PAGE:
Is "Big Sis" one of us?
Janet Napolitano, secretary of homeland security -- Big Sis to regular readers of the Drudge Report -- held a press conference last week that might cause critics to reconsider their views.
Napolitano claims that in fiscal year 2010, ending Sept. 30, the Obama administration set a record for deportations of illegal aliens, 393,000, breaking the old record of 389,000 in 2009.
The 2010 deportations represent an increase of 81,000 over the number in George W. Bush's final full year in office.
More important, half of the deportees, 195,772, had criminal arrests. Of these, one-third had committed serious felonies such as murder, rape and major drug offenses. If these figures are precise, Napolitano's Department of Homeland Security ran the equivalent of five army divisions of criminal aliens out of the United States.
In making deportation decisions, said Napolitano, we focus on "removing those who pose public safety threats to our communities."
Not only is this a fine record compared with the Bush administration, Napolitano's priorities, criminals out first, are what immigration reformers have demanded for decades.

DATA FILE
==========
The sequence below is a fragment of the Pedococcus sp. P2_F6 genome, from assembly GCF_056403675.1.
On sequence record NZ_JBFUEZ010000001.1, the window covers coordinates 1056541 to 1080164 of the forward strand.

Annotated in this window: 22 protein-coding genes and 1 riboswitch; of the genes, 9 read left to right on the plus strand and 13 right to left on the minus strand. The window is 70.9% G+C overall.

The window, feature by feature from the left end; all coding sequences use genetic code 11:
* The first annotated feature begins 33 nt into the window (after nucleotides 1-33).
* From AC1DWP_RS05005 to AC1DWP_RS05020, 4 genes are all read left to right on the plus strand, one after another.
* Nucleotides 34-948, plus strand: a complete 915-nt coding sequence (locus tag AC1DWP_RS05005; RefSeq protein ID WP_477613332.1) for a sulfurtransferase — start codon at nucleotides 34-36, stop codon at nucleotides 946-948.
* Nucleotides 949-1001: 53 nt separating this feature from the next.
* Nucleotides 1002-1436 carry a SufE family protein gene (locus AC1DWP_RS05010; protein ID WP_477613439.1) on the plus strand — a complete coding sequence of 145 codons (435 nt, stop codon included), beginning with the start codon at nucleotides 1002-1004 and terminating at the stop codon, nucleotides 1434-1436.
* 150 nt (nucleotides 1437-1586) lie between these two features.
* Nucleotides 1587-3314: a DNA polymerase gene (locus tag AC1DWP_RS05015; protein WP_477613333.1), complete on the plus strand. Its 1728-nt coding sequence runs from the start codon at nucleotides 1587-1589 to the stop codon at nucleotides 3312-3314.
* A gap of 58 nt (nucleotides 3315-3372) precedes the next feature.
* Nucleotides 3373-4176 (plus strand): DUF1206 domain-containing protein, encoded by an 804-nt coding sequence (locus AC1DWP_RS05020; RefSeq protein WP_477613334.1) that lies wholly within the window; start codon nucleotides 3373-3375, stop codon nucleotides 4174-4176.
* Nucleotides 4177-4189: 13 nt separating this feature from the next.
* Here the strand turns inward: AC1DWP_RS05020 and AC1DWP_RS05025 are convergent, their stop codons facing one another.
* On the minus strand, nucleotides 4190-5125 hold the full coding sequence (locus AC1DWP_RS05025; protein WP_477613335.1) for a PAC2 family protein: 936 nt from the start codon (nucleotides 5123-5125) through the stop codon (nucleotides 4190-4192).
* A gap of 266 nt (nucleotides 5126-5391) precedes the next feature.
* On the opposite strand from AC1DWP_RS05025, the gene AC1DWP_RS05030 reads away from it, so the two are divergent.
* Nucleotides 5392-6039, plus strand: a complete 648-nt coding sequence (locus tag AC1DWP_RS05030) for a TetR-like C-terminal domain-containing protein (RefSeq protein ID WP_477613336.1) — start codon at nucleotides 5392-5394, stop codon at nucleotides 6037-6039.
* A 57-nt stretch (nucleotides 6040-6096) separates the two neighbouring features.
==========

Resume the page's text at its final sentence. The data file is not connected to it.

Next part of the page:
Immigration and Customs Enforcement audited 2,200 businesses to check for illegal immigrants. Criminal charges were brought against 180 employers.
Yet, the report on Napolitano's press conference was buried in The New York Times, which raises a question. Why has the White House not itself been boasting about this record? For this crackdown, of which Hispanic communities are surely aware, seems not to have dented Barack Obama's popularity in the barrio.
The Democrats' problem among Hispanics is apathy.
From a new Pew poll of Hispanics, The Washington Post reports: "There is good news and bad news for Democrats. ... Latinos support the party, but about half of those questioned say they might not show up at the polls on November 2."
As political analyst Steve Sailer, who looked deeper into the Pew poll, discovered: "Actually the Pew findings are even worse for the Democrats. ... Of 1,375 Hispanic adults interviewed, only 44 percent claimed to be registered voters. And only about half of those said they were certain to vote. And Republican Latinos, while rather thin on the ground, are more fired up to vote ... than are Democratic Latinos."
This replicated Census Bureau data from the McCain-Obama election. While Hispanics were about 15 percent of the population, they cast only 7.4 percent of the ballots.